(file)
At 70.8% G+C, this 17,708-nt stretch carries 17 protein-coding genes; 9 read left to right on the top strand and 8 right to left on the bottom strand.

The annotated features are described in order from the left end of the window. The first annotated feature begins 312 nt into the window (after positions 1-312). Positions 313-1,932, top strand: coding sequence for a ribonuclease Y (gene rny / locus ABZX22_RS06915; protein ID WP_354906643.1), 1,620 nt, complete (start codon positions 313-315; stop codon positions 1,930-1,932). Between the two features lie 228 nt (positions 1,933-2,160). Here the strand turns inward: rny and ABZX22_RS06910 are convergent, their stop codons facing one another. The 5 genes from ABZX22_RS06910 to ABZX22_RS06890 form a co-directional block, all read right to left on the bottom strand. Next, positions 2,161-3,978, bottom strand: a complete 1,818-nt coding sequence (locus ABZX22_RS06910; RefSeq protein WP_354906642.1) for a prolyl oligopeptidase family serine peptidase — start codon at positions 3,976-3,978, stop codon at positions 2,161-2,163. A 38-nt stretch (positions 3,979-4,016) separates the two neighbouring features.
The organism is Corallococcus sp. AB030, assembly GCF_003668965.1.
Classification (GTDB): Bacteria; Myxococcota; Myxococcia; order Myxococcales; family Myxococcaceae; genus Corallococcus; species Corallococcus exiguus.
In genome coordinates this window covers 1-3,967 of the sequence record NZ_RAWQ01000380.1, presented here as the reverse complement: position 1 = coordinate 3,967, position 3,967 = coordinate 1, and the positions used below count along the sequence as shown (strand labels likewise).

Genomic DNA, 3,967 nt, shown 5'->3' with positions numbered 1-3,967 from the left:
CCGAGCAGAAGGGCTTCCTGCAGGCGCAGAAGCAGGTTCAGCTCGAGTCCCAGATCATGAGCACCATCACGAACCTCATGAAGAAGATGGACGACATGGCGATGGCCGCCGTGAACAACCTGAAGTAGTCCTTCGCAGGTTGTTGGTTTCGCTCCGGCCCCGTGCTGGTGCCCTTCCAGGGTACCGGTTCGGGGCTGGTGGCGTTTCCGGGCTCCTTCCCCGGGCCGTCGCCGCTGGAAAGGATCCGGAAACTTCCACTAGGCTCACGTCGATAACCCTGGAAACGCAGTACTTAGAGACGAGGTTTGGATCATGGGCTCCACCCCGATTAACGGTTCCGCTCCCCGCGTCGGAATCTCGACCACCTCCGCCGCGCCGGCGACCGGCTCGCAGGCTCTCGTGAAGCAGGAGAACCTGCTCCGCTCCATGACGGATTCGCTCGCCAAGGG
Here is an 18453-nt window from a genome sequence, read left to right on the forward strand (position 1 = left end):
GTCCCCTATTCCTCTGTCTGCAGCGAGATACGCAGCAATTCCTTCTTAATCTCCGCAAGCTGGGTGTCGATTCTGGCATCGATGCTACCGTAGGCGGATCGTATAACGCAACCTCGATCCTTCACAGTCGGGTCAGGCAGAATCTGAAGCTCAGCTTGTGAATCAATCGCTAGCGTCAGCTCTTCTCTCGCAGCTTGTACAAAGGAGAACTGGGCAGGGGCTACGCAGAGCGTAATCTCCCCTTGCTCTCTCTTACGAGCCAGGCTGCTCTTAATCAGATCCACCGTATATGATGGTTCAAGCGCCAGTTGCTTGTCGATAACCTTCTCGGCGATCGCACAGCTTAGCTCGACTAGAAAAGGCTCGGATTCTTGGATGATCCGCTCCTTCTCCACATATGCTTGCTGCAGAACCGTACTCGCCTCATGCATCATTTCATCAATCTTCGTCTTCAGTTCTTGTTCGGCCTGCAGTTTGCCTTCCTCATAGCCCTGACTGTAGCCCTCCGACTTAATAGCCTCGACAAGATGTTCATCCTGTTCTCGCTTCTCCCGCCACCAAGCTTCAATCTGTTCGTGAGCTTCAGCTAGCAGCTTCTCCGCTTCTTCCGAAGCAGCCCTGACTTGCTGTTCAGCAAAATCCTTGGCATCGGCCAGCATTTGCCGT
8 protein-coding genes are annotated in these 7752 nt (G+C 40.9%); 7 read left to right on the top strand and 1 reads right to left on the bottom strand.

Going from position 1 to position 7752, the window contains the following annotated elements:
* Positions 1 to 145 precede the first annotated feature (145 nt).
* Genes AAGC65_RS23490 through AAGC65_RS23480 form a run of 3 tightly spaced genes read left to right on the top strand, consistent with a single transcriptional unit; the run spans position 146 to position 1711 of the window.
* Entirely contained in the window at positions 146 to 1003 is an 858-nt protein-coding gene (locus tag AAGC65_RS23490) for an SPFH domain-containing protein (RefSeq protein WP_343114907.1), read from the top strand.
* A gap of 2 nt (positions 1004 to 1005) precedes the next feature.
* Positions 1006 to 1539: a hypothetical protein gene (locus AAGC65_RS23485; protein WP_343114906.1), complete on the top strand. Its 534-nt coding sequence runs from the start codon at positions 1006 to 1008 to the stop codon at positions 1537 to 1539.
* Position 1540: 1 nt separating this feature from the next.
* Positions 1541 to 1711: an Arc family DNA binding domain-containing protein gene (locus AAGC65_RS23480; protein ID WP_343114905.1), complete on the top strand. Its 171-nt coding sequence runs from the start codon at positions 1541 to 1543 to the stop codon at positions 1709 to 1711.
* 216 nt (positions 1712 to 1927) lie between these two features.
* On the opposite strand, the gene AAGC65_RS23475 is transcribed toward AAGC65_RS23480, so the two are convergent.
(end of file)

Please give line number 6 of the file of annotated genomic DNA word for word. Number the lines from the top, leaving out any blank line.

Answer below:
Genomic DNA, 3,967 nt, shown 5'->3' with positions numbered 1-3,967 from the left: